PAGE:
Dosage Form Design Parameters

Volume II
 
 
Elsevier (Verlag)
  • 1. Auflage
  • |
  • erschienen am 25. Juli 2018
  • |
  • 810 Seiten
 
E-Book | ePUB mit Adobe-DRM | Systemvoraussetzungen
E-Book | PDF mit Adobe-DRM | Systemvoraussetzungen
978-0-12-814422-0 (ISBN)
 

Dosage Form Design Parameters, Volume II, examines the history and current state of the field within the pharmaceutical sciences, presenting key developments. Content includes drug development issues, the scale up of formulations, regulatory issues, intellectual property, solid state properties and polymorphism. Written by experts in the field, this volume in the Advances in Pharmaceutical Product Development and Research series deepens our understanding of dosage form design parameters. Chapters delve into a particular aspect of this fundamental field, covering principles, methodologies and the technologies employed by pharmaceutical scientists. In addition, the book contains a comprehensive examination suitable for researchers and advanced students working in pharmaceuticals, cosmetics, biotechnology and related industries.

  • Examines the history and recent developments in drug dosage forms for pharmaceutical sciences
  • Focuses on physicochemical aspects, prefomulation solid state properties and polymorphism
  • Contains extensive references for further discovery and learning that are appropriate for advanced undergraduates, graduate students and those interested in drug dosage design
weitere Ausgaben werden ermittelt
  • Front Cover
  • Dosage Form Design Parameters
  • Copyright Page
  • Dedication
  • Contents
  • List of Contributors
  • About the Editor
  • 1 Levels of Solid State Properties: Role of Different Levels During Pharmaceutical Product Development
  • 1.1 Introduction
  • 1.2 Solids and its Forms
  • 1.2.1 Amorphous
  • 1.2.2 Polymorphs
  • 1.2.2.1 Solvates/Hydrates
  • 1.2.2.2 Salts/Cocrystals
  • 1.3 Levels of SSP
  • 1.3.1 Molecular Level
  • 1.3.2 Particle Level
  • 1.3.3 Bulk Level
  • 1.4 Solid State Thermodynamics
  • 1.5 Bioavailability of Solids
  • 1.6 Polymorphism and its Types
  • 1.6.1 Enantiotropy and Monotropy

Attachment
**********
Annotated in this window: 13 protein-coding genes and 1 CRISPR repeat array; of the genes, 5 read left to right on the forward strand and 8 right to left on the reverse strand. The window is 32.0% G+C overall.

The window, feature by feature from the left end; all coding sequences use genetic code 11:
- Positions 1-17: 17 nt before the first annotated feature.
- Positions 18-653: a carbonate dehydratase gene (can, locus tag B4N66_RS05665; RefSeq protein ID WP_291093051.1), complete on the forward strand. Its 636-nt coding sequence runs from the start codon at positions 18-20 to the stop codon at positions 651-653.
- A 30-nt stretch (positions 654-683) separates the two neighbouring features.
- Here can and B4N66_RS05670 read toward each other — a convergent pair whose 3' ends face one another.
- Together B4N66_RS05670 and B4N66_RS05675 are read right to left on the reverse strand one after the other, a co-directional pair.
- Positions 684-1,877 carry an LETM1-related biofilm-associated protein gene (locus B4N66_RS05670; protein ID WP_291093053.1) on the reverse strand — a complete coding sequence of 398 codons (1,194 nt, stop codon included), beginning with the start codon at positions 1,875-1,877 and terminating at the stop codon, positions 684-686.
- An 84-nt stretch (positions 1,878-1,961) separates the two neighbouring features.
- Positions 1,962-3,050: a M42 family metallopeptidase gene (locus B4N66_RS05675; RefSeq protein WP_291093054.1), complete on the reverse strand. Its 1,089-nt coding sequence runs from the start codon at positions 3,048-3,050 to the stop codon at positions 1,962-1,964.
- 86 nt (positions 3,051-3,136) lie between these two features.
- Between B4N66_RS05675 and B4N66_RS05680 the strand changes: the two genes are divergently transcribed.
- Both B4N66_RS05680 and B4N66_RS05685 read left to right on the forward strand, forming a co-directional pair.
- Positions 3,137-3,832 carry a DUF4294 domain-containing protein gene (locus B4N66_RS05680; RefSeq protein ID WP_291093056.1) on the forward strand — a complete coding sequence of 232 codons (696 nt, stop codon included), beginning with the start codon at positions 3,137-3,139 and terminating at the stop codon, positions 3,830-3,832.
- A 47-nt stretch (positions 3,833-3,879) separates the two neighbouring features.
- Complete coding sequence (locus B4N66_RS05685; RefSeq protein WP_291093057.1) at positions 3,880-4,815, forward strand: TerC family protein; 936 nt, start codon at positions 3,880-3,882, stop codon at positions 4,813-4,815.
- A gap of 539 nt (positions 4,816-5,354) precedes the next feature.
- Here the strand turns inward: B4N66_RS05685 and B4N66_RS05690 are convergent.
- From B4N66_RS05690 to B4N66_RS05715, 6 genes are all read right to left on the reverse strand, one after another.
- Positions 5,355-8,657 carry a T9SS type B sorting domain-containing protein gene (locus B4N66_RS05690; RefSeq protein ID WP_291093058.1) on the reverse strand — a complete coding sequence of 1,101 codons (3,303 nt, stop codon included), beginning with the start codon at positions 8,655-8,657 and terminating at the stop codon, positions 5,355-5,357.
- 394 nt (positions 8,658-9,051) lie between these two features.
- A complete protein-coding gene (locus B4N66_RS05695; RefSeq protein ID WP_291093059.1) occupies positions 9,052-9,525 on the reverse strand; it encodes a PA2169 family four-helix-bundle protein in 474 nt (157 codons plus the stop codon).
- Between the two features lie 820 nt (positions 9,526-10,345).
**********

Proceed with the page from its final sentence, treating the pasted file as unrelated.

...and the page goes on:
• 1.6.1.1 Density Rule
  • 1.6.1.2 Infrared Rule
  • 1.7 Formulation Methods of Polymorphs
  • 1.7.1 Solvent Evaporation Method
  • 1.7.2 Slow Cooling Approach
  • 1.7.3 Solvent Diffusion Technique
  • 1.7.4 Vapor Diffusion Method
  • 1.7.5 Sublimation
  • 1.8 Characterization of Polymorphs
  • 1.9 Evaluation Technique
  • 1.9.1 Dissolution
  • 1.9.2 The Temperature-Dependent Solubility of Polymorphs: van't Hoff Plot
  • 1.9.3 Biological Studies
  • 1.10 Importance of SSP in Pharmaceutical Product Development
  • 1.10.1 Importance of Particle Size
  • 1.10.1.1 Biopharmaceutical Aspect of Particle Size
  • 1.11 Conclusion
  • Acknowledgments
  • References
  • Further Reading
  • 2 Polymorphism and its Implications in Pharmaceutical Product Development
  • 2.1 Introduction
  • 2.1.1 Solids
  • 2.1.2 Industrial Perspectives
  • 2.2 Potential Solid Polymorphic Forms
  • 2.2.1 Crystal
  • 2.2.2 Crystal Solvates or Hydrates
  • 2.2.3 Crystal Desolvated Solvates (Dehydrated Hydrates)
  • 2.2.4 Amorphous
  • 2.3 Formation of Polymorphs: Theoretical Considerations
  • 2.3.1 Ostwald's Rule of Stages
  • 2.3.2 Cross-Nucleation
  • 2.3.3 Heterogeneous Two-Dimensional Nucleation: Chemotaxy, Ledge-Directed Epitaxial Growth, and Two-Dimensional Lattice Mat...
  • 2.3.4 Additive-Induced Polymorph Selection
  • 2.4 Effect of Polymorphism on Different Drug Properties
  • 2.4.1 Physical and Thermodynamic Properties
  • 2.4.1.1 Morphology
  • 2.4.1.2 Density and Refractive Index
  • 2.4.1.3 Wettability
  • 2.4.1.4 Melting Point
  • 2.4.1.5 Solubility
  • 2.4.1.6 Thermal Stability
  • 2.4.2 Kinetic Properties
  • 2.4.2.1 Dissolution
  • 2.4.2.2 Kinetics of Solid-State Reaction
  • 2.4.2.3 Stability